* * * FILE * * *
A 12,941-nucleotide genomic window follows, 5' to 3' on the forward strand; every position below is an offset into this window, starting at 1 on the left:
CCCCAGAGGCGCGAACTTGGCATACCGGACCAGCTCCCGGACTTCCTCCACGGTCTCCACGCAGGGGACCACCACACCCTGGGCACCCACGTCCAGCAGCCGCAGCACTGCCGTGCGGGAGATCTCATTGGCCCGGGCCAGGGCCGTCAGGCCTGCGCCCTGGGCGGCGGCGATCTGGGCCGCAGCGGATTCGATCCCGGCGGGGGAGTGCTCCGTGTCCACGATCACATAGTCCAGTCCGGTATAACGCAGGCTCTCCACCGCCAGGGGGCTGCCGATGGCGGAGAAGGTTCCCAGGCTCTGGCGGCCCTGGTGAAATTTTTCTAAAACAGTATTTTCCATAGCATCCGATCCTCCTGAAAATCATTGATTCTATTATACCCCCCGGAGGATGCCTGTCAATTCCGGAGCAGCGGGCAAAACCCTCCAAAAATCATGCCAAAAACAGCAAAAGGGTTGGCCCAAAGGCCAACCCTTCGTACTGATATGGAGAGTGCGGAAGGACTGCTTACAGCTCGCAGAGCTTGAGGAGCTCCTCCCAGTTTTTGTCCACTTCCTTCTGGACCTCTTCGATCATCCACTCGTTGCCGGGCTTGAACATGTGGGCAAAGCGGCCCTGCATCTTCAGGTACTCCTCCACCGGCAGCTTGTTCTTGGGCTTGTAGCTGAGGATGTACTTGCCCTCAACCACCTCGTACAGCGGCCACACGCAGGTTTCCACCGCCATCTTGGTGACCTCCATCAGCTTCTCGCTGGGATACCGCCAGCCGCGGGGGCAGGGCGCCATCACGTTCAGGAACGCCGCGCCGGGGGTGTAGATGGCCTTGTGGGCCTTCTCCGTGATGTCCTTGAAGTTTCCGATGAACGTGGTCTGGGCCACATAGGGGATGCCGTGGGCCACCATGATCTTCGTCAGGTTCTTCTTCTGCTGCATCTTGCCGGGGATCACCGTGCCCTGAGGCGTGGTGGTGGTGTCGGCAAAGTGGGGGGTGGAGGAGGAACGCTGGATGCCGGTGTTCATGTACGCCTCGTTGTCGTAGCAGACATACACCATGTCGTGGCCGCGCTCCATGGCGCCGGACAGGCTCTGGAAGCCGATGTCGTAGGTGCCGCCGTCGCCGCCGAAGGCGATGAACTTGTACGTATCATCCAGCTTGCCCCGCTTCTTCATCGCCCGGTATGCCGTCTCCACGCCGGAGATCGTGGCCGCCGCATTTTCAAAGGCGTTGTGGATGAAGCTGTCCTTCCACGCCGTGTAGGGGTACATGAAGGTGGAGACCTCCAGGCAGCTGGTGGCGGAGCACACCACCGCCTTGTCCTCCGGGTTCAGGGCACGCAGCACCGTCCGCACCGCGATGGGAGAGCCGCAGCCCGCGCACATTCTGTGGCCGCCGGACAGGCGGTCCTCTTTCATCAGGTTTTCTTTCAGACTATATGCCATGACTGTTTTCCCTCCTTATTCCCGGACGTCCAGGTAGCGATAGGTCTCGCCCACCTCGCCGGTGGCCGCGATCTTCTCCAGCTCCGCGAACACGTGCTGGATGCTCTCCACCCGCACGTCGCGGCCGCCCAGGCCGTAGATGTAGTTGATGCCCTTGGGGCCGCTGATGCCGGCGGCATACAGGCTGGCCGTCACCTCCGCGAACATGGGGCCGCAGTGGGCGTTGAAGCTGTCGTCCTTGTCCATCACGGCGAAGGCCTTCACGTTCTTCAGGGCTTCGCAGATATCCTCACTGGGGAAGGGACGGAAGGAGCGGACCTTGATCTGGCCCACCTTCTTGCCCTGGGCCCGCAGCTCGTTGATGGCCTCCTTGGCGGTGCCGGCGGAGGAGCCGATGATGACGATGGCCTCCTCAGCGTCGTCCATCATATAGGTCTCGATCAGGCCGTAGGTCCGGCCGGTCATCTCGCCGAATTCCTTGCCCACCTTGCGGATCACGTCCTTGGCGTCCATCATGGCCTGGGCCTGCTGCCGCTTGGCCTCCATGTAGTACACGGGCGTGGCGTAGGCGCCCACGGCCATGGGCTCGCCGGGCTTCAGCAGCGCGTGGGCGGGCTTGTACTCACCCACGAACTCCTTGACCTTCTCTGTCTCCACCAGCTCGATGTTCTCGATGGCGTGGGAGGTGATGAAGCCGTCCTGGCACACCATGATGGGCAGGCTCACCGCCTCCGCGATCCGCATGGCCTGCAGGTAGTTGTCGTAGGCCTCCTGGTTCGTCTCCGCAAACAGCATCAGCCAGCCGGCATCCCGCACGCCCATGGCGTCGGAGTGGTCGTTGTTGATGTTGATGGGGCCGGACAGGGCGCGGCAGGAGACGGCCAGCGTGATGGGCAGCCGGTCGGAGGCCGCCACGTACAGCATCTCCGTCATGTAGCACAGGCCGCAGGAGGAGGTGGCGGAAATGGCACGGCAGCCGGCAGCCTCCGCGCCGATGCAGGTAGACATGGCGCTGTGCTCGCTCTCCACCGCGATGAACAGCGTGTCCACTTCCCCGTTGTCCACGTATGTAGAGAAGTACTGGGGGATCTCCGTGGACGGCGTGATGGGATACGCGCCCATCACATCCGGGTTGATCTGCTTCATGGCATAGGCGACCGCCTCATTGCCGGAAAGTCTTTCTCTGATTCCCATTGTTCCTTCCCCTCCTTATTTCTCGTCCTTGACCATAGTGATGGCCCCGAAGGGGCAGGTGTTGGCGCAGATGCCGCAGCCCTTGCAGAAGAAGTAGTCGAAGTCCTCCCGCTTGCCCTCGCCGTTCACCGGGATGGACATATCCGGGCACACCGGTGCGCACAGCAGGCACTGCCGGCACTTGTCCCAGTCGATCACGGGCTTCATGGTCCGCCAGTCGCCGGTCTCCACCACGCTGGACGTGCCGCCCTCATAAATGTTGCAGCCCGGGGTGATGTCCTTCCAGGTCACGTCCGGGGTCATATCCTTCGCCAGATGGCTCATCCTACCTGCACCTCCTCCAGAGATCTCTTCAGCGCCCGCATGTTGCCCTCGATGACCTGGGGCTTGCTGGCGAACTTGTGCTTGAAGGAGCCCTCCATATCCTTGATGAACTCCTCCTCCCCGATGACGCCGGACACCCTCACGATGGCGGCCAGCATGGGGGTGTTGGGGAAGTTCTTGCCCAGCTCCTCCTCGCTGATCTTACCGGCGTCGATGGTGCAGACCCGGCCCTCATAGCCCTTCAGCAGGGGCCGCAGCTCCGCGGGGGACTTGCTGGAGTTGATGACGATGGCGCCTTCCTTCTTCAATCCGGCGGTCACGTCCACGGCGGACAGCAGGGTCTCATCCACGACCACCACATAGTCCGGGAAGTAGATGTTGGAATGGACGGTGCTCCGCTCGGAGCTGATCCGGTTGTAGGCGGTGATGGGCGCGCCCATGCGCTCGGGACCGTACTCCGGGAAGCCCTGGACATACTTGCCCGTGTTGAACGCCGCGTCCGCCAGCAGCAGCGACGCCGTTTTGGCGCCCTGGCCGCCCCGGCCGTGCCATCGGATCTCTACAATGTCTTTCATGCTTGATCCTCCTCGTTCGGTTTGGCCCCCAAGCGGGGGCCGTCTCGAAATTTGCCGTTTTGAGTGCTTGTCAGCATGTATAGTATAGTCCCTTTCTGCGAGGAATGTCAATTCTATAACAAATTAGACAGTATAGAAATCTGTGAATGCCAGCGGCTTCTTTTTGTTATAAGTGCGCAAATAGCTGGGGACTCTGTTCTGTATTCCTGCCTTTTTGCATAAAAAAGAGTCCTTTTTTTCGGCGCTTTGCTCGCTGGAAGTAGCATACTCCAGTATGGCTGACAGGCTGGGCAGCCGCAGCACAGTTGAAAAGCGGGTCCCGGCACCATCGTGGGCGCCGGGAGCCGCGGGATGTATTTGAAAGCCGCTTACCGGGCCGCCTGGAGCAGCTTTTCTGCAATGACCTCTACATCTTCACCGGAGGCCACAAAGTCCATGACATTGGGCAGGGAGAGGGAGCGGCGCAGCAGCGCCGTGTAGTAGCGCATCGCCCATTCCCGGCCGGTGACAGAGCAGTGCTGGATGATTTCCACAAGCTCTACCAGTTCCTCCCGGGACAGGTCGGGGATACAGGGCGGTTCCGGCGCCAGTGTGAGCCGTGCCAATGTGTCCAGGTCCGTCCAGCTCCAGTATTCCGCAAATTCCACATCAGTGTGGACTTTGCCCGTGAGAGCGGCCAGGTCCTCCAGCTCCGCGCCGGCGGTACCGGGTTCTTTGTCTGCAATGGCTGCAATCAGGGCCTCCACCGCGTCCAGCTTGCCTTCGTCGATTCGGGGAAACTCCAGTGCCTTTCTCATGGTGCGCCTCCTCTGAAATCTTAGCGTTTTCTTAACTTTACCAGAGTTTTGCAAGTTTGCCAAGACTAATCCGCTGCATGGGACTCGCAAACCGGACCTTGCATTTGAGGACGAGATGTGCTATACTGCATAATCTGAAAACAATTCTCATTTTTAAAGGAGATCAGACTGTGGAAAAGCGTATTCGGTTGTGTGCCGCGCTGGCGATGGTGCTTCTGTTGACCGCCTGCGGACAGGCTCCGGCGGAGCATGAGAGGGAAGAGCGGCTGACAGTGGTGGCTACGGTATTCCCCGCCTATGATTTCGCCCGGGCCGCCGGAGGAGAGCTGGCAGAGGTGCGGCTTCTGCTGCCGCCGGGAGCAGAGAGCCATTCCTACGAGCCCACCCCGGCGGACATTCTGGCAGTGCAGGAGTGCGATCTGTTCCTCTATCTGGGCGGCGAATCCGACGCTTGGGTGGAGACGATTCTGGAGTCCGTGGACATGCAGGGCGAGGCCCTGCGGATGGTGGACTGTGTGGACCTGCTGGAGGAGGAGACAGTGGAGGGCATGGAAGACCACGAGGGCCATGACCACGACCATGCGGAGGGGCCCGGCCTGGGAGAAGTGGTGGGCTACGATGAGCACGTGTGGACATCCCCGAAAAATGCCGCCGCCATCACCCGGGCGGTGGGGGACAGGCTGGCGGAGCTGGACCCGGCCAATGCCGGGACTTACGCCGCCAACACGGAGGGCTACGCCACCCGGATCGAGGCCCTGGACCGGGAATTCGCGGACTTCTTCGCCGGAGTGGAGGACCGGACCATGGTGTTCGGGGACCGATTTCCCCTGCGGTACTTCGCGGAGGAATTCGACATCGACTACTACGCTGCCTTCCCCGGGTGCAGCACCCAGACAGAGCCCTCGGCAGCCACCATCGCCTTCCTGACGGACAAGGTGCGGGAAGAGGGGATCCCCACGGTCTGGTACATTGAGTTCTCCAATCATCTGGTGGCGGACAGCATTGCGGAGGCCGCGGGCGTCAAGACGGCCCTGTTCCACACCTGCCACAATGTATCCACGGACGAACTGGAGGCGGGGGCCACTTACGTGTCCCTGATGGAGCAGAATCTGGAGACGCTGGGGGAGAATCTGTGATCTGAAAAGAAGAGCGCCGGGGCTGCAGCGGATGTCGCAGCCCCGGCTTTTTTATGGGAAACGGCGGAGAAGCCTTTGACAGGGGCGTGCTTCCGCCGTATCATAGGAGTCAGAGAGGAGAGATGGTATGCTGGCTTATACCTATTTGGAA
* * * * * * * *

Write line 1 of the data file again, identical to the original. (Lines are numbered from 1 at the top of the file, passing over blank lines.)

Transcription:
A 12,941-nucleotide genomic window follows, 5' to 3' on the forward strand; every position below is an offset into this window, starting at 1 on the left: